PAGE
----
When you signed the papers on your fixed-rate mortgage, you likely thought you were committing to a set payment for the life of the loan. Unfortunately, even if you intentionally steered clear of adjustable-rate mortgages and you tried to stay true to the monthly mortgage payment your budget would allow, you could still be in for a price creep.
Before this information sends you into a doomsday spiral, read on. Knowing the reasons behind a possible uptick in your mortgage payment can help you plan for it or solve any issues now that could cause this problem in the future.
The ins and outs of escrow accounts
If you borrowed more than 80% of the value of your home, many lenders will require you to establish an escrow account. On top of your monthly mortgage payment, the lender will collect an estimated monthly amount to cover your property taxes, homeowners’ insurance, private mortgage insurance, and homeowners’ association dues (if applicable) for the year. The funds will be held in the escrow account until the bills become due.
For the homeowner who has trouble saving throughout the year for these large bills, escrow accounts can be a huge help. However, because they break down these expenses and add them to your mortgage, what’s going on with your escrow account behind the scenes can be the reason your monthly payment increases.
Reason #1: Property taxes
Property taxes, especially in expensive areas, can place a significant cost burden on homeowners — and they can fluctuate wildly due to a variety of factors. Home improvements, rising property values, and government need can all lead to a price increase.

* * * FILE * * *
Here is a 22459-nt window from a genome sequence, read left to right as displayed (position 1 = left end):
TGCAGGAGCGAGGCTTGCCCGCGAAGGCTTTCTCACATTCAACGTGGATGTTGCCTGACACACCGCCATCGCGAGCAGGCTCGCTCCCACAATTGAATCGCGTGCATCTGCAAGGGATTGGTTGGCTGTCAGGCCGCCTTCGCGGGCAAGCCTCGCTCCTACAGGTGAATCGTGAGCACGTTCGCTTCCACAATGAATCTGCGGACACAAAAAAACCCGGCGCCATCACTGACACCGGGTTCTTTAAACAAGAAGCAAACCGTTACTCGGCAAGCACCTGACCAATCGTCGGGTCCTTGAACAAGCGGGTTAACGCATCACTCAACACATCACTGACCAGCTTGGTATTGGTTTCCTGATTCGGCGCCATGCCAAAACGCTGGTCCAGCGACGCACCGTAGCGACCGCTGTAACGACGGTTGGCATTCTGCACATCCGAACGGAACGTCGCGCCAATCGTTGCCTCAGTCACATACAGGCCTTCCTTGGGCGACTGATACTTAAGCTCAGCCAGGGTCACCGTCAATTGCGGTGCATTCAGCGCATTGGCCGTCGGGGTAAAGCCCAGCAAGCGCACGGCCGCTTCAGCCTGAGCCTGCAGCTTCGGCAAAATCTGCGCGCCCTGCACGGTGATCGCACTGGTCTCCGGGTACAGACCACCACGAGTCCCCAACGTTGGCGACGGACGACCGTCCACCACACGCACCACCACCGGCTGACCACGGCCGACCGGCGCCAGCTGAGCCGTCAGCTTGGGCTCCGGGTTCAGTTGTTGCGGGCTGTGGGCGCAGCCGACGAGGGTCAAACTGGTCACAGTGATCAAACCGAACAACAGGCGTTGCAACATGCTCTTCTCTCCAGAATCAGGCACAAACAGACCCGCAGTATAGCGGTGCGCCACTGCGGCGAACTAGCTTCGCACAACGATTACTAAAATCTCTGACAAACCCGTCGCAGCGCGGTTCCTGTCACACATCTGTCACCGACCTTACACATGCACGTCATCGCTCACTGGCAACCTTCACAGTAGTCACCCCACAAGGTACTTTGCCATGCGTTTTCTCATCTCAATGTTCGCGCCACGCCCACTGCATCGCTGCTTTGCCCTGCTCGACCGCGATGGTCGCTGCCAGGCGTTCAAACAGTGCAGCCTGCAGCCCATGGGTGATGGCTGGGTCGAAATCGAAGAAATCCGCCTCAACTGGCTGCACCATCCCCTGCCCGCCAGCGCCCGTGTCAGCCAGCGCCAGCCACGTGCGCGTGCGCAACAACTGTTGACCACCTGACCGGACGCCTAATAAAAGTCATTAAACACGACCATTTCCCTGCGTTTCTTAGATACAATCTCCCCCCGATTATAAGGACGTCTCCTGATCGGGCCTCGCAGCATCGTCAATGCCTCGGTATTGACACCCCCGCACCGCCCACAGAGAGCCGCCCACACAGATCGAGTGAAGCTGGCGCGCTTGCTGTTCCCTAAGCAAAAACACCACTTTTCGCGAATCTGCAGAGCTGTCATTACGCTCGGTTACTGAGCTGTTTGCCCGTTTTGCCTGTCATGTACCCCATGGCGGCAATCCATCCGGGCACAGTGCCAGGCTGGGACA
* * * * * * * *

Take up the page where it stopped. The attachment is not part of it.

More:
When this increase occurs, lenders must begin collecting a larger monthly amount in the escrow account to cover the total estimated cost. Since the additional funds being funneled into this account are collected in one lump-sum amount with the mortgage payment, the total monthly cost will rise as a result.
Rising property taxes can be disputed by filing an appeal for a lower assessment amount, but there are no guarantees that the ruling will land in the homeowner’s favor.
Reason #2: Homeowners’ insurance
In addition to setting up an escrow account, financing a mortgage means homeowners’ insurance will be a requirement.
Making improvements such as finishing a basement, building on additional square footage, or upgrading existing elements within the home to increase its overall value will also cause a rise in homeowners’ insurance costs. Just like the jump in property taxes, this increase will show up in the amount collected for the escrow account.
Reason #3: Lender error
While it’s usually done completely innocently and as the result of simple human error, sometimes lenders miscalculate the monthly property tax and insurance escrow payments needed to cover the annual total.
Unfortunately, it is the homeowner who has to shoulder the expense of these miscalculated payments, sometimes resulting in a steep increase in monthly costs. After all, property taxes and insurance costs must be paid in total — regardless of what the homeowner believed the cost to be.
To avoid this rude awakening and an increase that could potentially make your home unaffordable, ensure all estimated costs have been thoroughly checked and budget in a cushion to your anticipated monthly mortgage payment. This will ensure that any increase will be seen merely as a hiccup and not a reason to go into full-on panic mode.
Kayla Albert is a social media specialist, word smith, and proud Colorado native. Her work has appeared in The Denver Post, Lifehacker, Tiny Buddha, and more. She believes in empowering others to create their best life possible — whether that’s through positive thinking or taking steps to build a solid financial foundation. You can find her at kaylaalbert.com.
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This blog was posted on September 1, 2015 on www.agentrising.com